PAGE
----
There are no substitutes for hard work

As a tribute to both Mother’s Day and Father’s Day, I wanted to share this valuable experience and one of my earliest memories.

“There are no substitutes for hard work.”

A terribly overused cliché but nevertheless more true today. Why then are we constantly seeking the quick fix; in life and in business, it’s all the same.

My first memories of work and first memories outside of the context and normalcy of school for a little boy was the day I was caught off guard, as was my father, by the fact that we had rolled past my preschool to his place of business before he realized that I was still in the car. Oops.

See, when you are not the boss there is no option to turn around and go back to drop your son off at preschool; you have to push forward, you have to continue on.

There was quite a lot of commotion when we arrived inside his work. The secretary was all smiles; my dad was a little embarrassed.  I remember testing equipment, beakers, and the friends that my dad had coming to see his son. In general, I remember the general excitement of the workplace. Now, I also got quite a number of treats that day from a magical vending that came in the form of candy bars and potato chips.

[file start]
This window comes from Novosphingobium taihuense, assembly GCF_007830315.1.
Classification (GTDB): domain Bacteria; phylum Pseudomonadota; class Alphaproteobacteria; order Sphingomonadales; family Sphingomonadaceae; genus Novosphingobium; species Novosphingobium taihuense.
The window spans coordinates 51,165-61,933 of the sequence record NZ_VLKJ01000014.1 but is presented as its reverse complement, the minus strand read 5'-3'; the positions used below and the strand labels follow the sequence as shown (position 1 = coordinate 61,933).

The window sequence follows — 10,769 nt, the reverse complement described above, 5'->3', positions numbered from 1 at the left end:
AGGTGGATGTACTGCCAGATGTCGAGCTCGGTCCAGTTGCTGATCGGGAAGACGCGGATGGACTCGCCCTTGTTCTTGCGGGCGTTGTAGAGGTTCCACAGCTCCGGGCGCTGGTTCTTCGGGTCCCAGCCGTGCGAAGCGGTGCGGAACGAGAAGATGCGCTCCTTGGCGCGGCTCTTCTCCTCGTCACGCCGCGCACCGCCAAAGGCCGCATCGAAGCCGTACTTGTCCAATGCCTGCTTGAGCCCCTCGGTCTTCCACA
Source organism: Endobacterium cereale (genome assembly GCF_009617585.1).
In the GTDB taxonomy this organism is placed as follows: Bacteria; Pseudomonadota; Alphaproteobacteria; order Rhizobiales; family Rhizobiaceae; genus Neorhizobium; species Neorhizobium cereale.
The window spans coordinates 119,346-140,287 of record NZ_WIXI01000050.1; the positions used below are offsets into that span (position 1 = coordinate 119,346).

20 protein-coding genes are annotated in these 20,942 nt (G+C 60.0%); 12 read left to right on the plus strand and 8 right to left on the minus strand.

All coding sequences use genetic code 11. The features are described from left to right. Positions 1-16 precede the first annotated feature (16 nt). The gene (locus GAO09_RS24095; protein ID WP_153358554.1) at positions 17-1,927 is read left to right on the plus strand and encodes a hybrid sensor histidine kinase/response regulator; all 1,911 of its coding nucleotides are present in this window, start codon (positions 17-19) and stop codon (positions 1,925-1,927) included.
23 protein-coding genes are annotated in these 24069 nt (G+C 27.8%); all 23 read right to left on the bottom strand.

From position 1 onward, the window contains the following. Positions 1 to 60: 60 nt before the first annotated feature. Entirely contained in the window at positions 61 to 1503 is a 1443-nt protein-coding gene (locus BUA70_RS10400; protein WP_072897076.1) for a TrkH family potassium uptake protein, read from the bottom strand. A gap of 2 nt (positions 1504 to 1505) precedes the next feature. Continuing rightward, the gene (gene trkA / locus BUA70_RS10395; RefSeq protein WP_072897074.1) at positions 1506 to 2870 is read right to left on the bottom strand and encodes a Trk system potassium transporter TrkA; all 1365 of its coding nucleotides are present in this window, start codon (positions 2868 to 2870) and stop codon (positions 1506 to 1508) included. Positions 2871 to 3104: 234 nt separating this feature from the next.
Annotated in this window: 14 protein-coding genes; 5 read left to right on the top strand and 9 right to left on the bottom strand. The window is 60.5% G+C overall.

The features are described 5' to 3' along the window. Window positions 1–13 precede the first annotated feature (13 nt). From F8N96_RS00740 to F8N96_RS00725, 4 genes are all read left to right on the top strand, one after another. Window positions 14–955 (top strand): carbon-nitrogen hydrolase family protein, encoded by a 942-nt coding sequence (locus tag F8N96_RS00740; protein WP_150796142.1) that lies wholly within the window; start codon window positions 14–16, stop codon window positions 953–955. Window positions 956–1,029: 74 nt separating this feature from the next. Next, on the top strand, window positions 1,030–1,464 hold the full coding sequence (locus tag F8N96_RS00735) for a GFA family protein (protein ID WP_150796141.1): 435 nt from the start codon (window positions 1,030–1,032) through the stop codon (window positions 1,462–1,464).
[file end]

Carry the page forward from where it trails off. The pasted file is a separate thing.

I think the most important lessons learned in this story were that:

1. We all report to someone and have responsibilities to them. Whether that is to show up on time and satisfy the boss or to make sure the company you own and run delivers to its customers.

2. Business is personal. Despite the saying, “this is just business” it is never true because there are always people that make a business. Some would have expected a boss to be furious at an employee’s mistake to bring his son to work unannounced. However, what would have that done besides create a bad experience from an already awkward one? Despite a tough decision or action we need to make, we always have a choice to be human and personal in the delivery or our manner.

3. Having an early appreciation for what it means to work hard every day from your parents is priceless. You learn that nothing worth having comes easy — a great marriage, good kids, or a successful career. It is all work and work is in every way worth it. You are not expecting to get by because you have no reference for that. You actually are skeptical of things that are handed to you or the luck you have along the way, realizing not that it was deserved but rather hoping it doesn’t make you forget the work needed to get to the next achievement.

Thanks Mom and Dad! 

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